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Asbjørn Mohr Drewes

Differences in perception and brain activation following stimulation by large versus small area cutaneous surface electrodes

Publikation: Bidrag til tidsskrift/Konferencebidrag i tidsskrift /Bidrag til avisTidsskriftartikelForskningpeer review

  • D Lelic
  • Carsten Dahl Mørch, Institut for Medicin og Sundhedsteknologi, Danmark
  • K Hennings, Danmark
  • Ove Andersen, Det Teknisk-Naturvidenskabelige Fakultet, Danmark
  • A M Drewes
INTRODUCTION: Application of electrical stimulation through conventional surface electrodes activates both non-nociceptive and nociceptive fibres. To encompass this problem, electrical stimulation through small area pin electrode was introduced where subjective description of stimulation quality indicated preferential activation of nociceptors. The present study aimed to show that brain areas involved in nociceptive processing are activated by stimulation through cutaneous pin electrode (CPE) to a larger extent than conventional surface electrodes. METHODS: Evoked potentials (EPs) were induced by electrical stimulation through conventional surface and CPE electrodes. The EPs were recorded from 62 scalp electrodes in 12 healthy volunteers where stimulation intensity was 10 times the sensory threshold. Dipolar models of brain sources were built by using the brain electrical source analysis. RESULTS: The solution for the conventional large area surface electrode was a four-dipole model including contralateral primary somatosensory cortex, bilateral secondary somatosensory cortex (SII) and mid-cingulate sources. The solution for CPE was a five-dipole model and very similar to that previously described to explain the topography of laser EPs. The solution included bilateral SII, bilateral insula and mid-cingulate sources. Since laser stimuli mainly activate nociceptive fibres, the strong similarity suggests that mainly nociceptive inputs are involved in generation of CPE-evoked responses. CONCLUSION: The current study gives evidence that CPE activates the nociceptive brain areas to a greater extent than conventional surface electrode. Therefore, CPE should preferentially be utilized in future studies where electrical stimuli are used to study nociception.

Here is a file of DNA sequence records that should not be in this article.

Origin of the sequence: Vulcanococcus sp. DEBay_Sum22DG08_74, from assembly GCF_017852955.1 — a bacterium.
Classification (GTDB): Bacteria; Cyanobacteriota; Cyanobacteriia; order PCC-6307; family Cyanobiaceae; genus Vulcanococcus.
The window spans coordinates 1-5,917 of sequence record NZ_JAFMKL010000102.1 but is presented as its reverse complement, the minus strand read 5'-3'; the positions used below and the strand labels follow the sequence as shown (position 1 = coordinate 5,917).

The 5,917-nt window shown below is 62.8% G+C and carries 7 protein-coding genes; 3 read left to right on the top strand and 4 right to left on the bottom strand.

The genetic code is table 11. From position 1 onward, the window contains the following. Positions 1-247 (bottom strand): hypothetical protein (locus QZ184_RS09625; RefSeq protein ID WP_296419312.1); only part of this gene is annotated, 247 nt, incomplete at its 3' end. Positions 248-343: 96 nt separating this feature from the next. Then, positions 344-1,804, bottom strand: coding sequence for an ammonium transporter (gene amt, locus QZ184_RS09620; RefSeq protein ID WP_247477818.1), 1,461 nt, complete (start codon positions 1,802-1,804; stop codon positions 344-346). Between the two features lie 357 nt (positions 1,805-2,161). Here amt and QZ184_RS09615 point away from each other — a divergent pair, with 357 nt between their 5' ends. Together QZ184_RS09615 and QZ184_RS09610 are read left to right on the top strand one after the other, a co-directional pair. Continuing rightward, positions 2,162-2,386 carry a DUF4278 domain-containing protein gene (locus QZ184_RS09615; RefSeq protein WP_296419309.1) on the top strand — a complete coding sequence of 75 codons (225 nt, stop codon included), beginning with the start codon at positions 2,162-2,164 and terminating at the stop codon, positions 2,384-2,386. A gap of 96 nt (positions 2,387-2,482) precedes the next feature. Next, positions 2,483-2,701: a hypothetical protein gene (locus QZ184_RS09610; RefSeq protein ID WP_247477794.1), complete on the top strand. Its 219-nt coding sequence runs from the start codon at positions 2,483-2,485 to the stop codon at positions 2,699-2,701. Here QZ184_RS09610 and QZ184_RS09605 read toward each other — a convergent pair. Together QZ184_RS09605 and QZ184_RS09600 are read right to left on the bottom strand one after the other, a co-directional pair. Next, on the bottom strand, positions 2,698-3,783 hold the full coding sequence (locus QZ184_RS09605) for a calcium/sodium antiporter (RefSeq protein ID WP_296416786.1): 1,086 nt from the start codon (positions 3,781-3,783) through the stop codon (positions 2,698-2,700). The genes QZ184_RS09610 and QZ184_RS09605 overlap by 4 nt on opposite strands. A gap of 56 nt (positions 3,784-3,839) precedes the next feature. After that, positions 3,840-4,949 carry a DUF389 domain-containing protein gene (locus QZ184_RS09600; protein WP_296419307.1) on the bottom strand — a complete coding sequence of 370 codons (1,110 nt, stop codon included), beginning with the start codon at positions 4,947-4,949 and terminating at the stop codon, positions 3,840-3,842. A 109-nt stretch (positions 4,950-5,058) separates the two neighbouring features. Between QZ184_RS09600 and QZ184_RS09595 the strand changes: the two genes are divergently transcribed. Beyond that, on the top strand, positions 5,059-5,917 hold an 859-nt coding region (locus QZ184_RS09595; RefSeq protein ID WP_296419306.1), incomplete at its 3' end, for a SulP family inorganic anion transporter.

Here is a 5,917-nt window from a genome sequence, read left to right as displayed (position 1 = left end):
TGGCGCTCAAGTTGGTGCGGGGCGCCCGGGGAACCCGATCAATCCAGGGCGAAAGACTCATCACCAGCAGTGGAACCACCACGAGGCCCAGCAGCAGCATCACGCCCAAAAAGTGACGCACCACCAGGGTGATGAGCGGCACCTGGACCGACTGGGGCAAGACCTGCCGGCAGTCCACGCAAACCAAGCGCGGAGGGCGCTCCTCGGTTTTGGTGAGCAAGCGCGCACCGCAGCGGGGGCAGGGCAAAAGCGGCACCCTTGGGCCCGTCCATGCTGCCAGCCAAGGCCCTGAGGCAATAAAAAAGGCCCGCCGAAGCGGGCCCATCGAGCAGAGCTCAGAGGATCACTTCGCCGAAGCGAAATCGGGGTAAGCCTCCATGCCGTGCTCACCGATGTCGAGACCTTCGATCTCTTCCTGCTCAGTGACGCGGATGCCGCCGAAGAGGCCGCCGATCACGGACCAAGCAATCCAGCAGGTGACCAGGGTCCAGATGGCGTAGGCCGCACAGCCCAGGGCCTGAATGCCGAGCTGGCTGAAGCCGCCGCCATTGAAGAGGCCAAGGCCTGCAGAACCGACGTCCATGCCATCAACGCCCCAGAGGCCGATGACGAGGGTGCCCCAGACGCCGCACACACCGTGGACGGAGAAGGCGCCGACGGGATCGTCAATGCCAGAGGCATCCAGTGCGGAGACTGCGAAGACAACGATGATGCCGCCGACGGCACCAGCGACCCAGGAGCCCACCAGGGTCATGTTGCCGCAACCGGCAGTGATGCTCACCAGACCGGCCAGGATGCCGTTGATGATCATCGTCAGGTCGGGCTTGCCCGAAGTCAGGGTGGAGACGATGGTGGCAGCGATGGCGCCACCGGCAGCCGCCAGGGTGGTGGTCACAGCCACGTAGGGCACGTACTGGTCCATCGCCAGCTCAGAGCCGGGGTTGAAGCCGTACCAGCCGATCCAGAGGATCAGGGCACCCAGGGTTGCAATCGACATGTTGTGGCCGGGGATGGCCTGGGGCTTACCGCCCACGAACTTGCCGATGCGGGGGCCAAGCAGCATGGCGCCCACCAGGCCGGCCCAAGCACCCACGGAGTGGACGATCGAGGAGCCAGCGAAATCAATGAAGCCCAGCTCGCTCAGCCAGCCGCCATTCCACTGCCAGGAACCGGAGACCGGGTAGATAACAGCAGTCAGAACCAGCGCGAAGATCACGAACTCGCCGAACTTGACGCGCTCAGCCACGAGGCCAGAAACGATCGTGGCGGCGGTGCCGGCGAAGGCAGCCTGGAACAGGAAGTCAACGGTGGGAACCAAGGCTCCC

TidsskriftEuropean Journal of Pain
Sider (fra-til)827-37
Antal sider11
StatusUdgivet - 2012

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